2012 Mayan Prophecies

Who You Gonna Call?




The 2012 Mayan prophecies tell us that on December 23, 2012 the world is coming to an end, or, at least, that's what a lot of folks are saying.

There's just one problem: this is not what the prophecies say.

In fact, the Mayan calendar extends far into the future, much farther, quadrillions of years farther, than 2012. That's longer than the projected life of the sun, the known age of the universe itself or even the continuing popularity of Burberry plaid.

The Mayan Calendar

The Mayan calendrical system was complex. It consisted of a series of three interlocking counting schemes: two cyclical calendars each with a set number of days, and a third linear calendar called "the long count."

The first cycle was a series of of twenty day months. This in turn was combined with a second, sacred calendar, of 260 days in an interlocking system which would repeat in precise 52 year cycles. This 52 year cycle is known as "the calendar round." It is perhaps curious that in the calendar round the years themselves are not numbered; dates are formed by combining two sequences of numbers and names in a permutation that completes in exactly 52 years. As 52 years was longer than the lifespan of most ancient Maya, numbering the years themselves was seen as perhaps unnecessary.

The third system, known as the baktun was used for counting years. Wikipedia defines the baktun as containing "144,000 days, equivalent to 394.25 tropical years." (source) We are currently in the 13th baktun, which is due to wrap up on the Winter Solstice, 2012.

This is the supposed date for the New Millennium or Apocalypse depending on which 2012 Mayan prophesies salesman you listen to.

Astronomy and Supersition

The Mayans are justly famous for their astronomical observations. The yearly calendar that resulted from their meticulous observations is, in fact, more accurate than our own. This scientific accomplishment does not mean, however, that they were free from superstition.

Far from it. The Mayan religion, for example, involves a pantheon of gods and monsters, and required constant human sacrifice to provide the sun with the nourishment it needed to rise each day.

Another common superstition involved recurring periods of bad luck on the completion of certain calendar rounds. One of these was a yearly event. The Mayans divided each year into equal periods equivalent to our "months," with twenty days each. This left five days "left over" at the end of the year, a period referred to as "Wayeb" which was considered very unlucky.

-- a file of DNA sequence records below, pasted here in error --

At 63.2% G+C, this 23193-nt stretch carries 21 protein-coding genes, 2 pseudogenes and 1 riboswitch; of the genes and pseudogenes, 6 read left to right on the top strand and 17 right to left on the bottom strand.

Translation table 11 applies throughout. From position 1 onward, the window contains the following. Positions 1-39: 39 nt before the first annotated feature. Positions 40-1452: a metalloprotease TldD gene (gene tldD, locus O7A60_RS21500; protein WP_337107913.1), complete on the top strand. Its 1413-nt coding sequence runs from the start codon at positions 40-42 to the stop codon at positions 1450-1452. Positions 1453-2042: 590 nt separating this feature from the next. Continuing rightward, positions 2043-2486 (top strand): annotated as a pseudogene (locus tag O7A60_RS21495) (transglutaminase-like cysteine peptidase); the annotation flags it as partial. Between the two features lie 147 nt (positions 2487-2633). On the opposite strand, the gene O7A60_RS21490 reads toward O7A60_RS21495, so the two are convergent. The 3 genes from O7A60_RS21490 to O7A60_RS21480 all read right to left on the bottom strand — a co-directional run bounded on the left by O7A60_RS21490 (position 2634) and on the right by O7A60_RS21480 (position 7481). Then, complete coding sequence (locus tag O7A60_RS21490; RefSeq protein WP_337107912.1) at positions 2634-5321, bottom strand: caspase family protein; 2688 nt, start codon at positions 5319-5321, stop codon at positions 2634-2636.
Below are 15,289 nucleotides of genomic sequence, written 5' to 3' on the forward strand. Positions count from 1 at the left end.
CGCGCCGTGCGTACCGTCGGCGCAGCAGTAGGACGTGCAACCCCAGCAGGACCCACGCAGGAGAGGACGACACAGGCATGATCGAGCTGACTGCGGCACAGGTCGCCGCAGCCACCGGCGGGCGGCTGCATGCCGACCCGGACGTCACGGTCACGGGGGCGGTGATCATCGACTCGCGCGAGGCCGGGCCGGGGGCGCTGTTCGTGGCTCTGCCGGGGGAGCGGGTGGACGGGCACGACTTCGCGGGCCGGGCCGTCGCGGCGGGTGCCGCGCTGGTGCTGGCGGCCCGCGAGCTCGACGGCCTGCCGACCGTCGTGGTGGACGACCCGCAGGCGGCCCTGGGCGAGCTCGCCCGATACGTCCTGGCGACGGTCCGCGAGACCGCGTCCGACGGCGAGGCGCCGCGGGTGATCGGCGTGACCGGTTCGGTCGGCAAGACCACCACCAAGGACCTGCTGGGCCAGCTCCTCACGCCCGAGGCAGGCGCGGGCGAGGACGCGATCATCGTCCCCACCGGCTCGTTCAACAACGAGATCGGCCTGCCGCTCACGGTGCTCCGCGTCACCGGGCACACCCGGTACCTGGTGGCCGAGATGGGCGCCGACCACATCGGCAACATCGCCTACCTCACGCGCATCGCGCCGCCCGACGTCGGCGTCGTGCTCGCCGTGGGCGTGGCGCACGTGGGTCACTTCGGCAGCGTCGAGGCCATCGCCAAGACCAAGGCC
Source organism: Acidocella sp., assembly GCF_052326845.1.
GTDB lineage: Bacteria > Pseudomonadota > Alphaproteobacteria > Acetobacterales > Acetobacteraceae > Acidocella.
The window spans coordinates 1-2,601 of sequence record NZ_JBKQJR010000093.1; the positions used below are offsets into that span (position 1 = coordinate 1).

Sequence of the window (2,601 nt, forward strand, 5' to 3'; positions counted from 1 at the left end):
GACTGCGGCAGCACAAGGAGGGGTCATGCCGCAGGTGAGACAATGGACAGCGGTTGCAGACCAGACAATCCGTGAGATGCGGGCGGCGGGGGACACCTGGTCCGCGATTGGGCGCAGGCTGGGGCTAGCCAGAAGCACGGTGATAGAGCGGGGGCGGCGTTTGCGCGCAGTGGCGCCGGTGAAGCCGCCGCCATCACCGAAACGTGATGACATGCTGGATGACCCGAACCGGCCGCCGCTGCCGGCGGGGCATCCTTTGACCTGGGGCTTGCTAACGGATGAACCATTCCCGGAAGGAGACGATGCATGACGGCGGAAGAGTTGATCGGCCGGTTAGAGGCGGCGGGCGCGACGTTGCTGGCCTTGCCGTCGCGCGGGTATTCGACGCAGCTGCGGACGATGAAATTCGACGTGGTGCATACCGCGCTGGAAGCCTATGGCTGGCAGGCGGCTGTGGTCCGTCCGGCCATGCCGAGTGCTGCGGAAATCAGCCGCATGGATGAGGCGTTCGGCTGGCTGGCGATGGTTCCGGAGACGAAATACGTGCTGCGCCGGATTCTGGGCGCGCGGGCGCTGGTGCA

2012 Mayan Prophecies: Interpreting the Inscriptions

Contemporary prophets of doom/new millennium are predicting that the end of the 13th baktun will be a time of cosmic change. But is this something that the Mayans themselves believed in? Apparently not then and certainly not today. There are two inscriptions which refer to this date. The text is fragmentary and the translation unclear, and while the 13th baktun is mentioned, scholars disagree about its significance. (source)

So what is all the hype about?

It may be that those who look into the beliefs of the Maya have applied the ancient superstition about the 5 unlucky days at the end of the year to fears about the end of the baktun. Perhaps the reasoning goes as follows: if there's an unlucky period at the end of 360 days, then the period following 144,000 days must be a time for high anxiety indeed.

Or perhaps, it's nothing more than what one movie critic (whose name I'm sorry I can't remember) called: "end of the world fun for you and me." The fad surrounding the 2012 Mayan prophesies has spawned an entire industry of TV specials, movies, books and seminars. It's a gift that keeps on giving.

Personally, I'd rather listen to noted supernaturalists Venkman, Stanz, Spengler and Zeddemore:

Dr. Peter Venkman: This city is headed for a disaster of biblical proportions.

Mayor: What do you mean, "biblical"?

Dr Ray Stantz: What he means is Old Testament, Mr. Mayor, real wrath of God type stuff.

Dr. Peter Venkman: Exactly.

Dr Ray Stantz: Fire and brimstone coming down from the skies! Rivers and seas boiling!

Dr. Egon Spengler: Forty years of darkness! Earthquakes, volcanoes...

Winston Zeddemore: The dead rising from the grave!

Dr. Peter Venkman: Human sacrifice, dogs and cats living together... mass hysteria!

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